Rape myths are generally held false beliefs about rape. These beliefs are widely held and serve to shift the blame from the perpetrator to the victim. Given the prevalence of rape myths within society they can reinforce feelings of blame and shame felt by victims and can lead to them thinking that they won’t be believed.
What is victim blaming?
Like rape myths, victim blaming is a way of shifting blame for sexual abuse from the perpetrator to the victim. This includes looking at the victim’s behaviour, clothing, and situation rather than holding the offender responsible. It can make victims feel as though they will be blamed for what happened to them and can exacerbate self blame.
How likely is a rapist to be convicted?
Statistics from the Crown Prosecution Service (CPS) show that the conviction rate for rape is as low as 1.5% of reported cases. This has led to many people saying that rape in the UK has effectively been decriminalised. There is also controversy over police demands to seize victim’s phones and requests to view their medical records.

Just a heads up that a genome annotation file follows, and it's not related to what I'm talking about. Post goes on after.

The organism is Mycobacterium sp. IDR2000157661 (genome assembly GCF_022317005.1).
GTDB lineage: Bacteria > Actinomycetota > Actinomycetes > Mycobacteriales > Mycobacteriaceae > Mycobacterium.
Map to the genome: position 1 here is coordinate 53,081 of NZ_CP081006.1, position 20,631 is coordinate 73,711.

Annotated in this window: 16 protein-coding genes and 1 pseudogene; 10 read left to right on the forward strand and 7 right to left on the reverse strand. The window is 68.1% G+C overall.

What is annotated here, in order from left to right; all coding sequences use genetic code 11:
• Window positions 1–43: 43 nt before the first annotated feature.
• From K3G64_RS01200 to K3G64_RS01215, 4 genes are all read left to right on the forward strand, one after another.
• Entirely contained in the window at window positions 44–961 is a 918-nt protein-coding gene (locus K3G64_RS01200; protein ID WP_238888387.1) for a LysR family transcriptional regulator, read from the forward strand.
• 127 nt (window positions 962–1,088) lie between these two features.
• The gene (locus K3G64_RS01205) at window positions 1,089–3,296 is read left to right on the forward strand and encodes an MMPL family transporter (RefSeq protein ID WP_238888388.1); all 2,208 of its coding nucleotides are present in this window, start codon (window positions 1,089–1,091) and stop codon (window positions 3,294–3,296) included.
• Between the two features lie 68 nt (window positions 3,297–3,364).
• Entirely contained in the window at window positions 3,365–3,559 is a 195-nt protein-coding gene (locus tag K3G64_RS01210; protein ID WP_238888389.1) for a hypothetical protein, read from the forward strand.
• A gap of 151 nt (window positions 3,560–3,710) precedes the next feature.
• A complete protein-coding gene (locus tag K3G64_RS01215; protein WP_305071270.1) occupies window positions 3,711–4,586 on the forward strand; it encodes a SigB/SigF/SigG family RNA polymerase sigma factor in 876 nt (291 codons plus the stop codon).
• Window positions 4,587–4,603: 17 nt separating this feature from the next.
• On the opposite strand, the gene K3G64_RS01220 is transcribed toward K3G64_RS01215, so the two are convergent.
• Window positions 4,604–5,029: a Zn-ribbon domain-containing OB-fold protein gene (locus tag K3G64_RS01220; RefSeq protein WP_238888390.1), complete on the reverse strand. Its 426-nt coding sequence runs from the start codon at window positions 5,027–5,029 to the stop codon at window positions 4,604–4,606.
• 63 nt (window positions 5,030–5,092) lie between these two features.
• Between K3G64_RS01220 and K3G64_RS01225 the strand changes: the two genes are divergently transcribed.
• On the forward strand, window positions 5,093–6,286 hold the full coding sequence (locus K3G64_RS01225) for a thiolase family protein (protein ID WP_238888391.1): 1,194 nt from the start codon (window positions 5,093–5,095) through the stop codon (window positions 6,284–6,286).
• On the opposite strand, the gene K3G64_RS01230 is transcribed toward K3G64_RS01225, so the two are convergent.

What are the effects of victim blaming?
People who experience victim blaming are more likely to suffer increased distress and secondary traumatisation. Victim blaming makes it less likely someone will report due to fear of not being believed. Jurors can be influenced by victim blaming myths meaning they are less likely to convict a defendant accused of rape.